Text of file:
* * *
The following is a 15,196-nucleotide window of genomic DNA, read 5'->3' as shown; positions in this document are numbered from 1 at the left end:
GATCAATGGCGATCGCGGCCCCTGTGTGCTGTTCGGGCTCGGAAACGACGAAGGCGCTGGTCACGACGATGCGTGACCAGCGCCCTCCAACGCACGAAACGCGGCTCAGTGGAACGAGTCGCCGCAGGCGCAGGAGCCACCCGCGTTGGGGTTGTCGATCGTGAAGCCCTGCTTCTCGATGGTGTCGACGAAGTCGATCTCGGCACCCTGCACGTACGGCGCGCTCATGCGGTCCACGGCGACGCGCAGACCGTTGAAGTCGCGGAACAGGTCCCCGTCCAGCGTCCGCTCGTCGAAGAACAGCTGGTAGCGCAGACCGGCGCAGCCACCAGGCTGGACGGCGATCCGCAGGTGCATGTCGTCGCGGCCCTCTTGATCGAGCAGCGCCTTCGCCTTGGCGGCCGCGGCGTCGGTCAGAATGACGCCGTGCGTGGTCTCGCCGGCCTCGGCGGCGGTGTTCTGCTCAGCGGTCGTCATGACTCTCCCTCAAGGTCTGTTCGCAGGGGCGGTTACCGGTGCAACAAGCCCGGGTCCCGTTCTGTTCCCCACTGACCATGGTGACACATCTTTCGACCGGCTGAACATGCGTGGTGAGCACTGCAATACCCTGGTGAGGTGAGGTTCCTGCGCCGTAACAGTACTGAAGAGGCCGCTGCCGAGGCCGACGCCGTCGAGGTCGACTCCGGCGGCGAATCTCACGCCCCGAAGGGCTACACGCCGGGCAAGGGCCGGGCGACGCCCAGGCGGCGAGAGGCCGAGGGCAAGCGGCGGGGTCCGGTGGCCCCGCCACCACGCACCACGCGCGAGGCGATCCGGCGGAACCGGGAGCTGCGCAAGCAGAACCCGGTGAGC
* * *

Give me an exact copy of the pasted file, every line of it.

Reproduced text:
The following is a 15,196-nucleotide window of genomic DNA, read 5'->3' as shown; positions in this document are numbered from 1 at the left end:
GATCAATGGCGATCGCGGCCCCTGTGTGCTGTTCGGGCTCGGAAACGACGAAGGCGCTGGTCACGACGATGCGTGACCAGCGCCCTCCAACGCACGAAACGCGGCTCAGTGGAACGAGTCGCCGCAGGCGCAGGAGCCACCCGCGTTGGGGTTGTCGATCGTGAAGCCCTGCTTCTCGATGGTGTCGACGAAGTCGATCTCGGCACCCTGCACGTACGGCGCGCTCATGCGGTCCACGGCGACGCGCAGACCGTTGAAGTCGCGGAACAGGTCCCCGTCCAGCGTCCGCTCGTCGAAGAACAGCTGGTAGCGCAGACCGGCGCAGCCACCAGGCTGGACGGCGATCCGCAGGTGCATGTCGTCGCGGCCCTCTTGATCGAGCAGCGCCTTCGCCTTGGCGGCCGCGGCGTCGGTCAGAATGACGCCGTGCGTGGTCTCGCCGGCCTCGGCGGCGGTGTTCTGCTCAGCGGTCGTCATGACTCTCCCTCAAGGTCTGTTCGCAGGGGCGGTTACCGGTGCAACAAGCCCGGGTCCCGTTCTGTTCCCCACTGACCATGGTGACACATCTTTCGACCGGCTGAACATGCGTGGTGAGCACTGCAATACCCTGGTGAGGTGAGGTTCCTGCGCCGTAACAGTACTGAAGAGGCCGCTGCCGAGGCCGACGCCGTCGAGGTCGACTCCGGCGGCGAATCTCACGCCCCGAAGGGCTACACGCCGGGCAAGGGCCGGGCGACGCCCAGGCGGCGAGAGGCCGAGGGCAAGCGGCGGGGTCCGGTGGCCCCGCCACCACGCACCACGCGCGAGGCGATCCGGCGGAACCGGGAGCTGCGCAAGCAGAACCCGGTGAGC